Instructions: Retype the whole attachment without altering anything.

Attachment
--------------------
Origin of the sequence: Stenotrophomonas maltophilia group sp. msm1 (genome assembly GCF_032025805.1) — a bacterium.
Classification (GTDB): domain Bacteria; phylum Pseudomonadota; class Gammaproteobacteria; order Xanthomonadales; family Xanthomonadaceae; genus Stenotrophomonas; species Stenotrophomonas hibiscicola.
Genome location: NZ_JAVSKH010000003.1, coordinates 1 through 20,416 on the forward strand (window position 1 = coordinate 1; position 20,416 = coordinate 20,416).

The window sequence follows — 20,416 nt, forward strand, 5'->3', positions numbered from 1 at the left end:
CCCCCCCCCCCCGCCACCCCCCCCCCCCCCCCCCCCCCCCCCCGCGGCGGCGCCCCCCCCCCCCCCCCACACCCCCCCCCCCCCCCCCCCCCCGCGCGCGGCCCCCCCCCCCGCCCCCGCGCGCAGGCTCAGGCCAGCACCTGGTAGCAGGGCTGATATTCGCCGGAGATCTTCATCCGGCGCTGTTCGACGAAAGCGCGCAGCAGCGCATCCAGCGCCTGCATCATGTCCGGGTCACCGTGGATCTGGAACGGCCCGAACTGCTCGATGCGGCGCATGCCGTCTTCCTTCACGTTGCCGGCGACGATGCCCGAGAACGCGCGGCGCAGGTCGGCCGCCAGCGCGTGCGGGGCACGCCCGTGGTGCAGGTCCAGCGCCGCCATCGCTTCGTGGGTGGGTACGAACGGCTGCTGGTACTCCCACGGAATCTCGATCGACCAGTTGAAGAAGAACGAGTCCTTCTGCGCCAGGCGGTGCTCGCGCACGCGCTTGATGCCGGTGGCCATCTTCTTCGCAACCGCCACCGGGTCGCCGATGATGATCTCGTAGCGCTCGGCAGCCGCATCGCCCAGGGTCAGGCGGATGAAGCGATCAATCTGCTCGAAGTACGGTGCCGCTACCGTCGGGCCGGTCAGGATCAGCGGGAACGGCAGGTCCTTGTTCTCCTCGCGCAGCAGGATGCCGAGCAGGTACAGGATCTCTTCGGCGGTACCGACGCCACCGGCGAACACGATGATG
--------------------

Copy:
Origin of the sequence: Stenotrophomonas maltophilia group sp. msm1 (genome assembly GCF_032025805.1) — a bacterium.
Classification (GTDB): domain Bacteria; phylum Pseudomonadota; class Gammaproteobacteria; order Xanthomonadales; family Xanthomonadaceae; genus Stenotrophomonas; species Stenotrophomonas hibiscicola.
Genome location: NZ_JAVSKH010000003.1, coordinates 1 through 20,416 on the forward strand (window position 1 = coordinate 1; position 20,416 = coordinate 20,416).

The window sequence follows — 20,416 nt, forward strand, 5'->3', positions numbered from 1 at the left end:
CCCCCCCCCCCCGCCACCCCCCCCCCCCCCCCCCCCCCCCCCCGCGGCGGCGCCCCCCCCCCCCCCCCACACCCCCCCCCCCCCCCCCCCCCCGCGCGCGGCCCCCCCCCCCGCCCCCGCGCGCAGGCTCAGGCCAGCACCTGGTAGCAGGGCTGATATTCGCCGGAGATCTTCATCCGGCGCTGTTCGACGAAAGCGCGCAGCAGCGCATCCAGCGCCTGCATCATGTCCGGGTCACCGTGGATCTGGAACGGCCCGAACTGCTCGATGCGGCGCATGCCGTCTTCCTTCACGTTGCCGGCGACGATGCCCGAGAACGCGCGGCGCAGGTCGGCCGCCAGCGCGTGCGGGGCACGCCCGTGGTGCAGGTCCAGCGCCGCCATCGCTTCGTGGGTGGGTACGAACGGCTGCTGGTACTCCCACGGAATCTCGATCGACCAGTTGAAGAAGAACGAGTCCTTCTGCGCCAGGCGGTGCTCGCGCACGCGCTTGATGCCGGTGGCCATCTTCTTCGCAACCGCCACCGGGTCGCCGATGATGATCTCGTAGCGCTCGGCAGCCGCATCGCCCAGGGTCAGGCGGATGAAGCGATCAATCTGCTCGAAGTACGGTGCCGCTACCGTCGGGCCGGTCAGGATCAGCGGGAACGGCAGGTCCTTGTTCTCCTCGCGCAGCAGGATGCCGAGCAGGTACAGGATCTCTTCGGCGGTACCGACGCCACCGGCGAACACGATGATG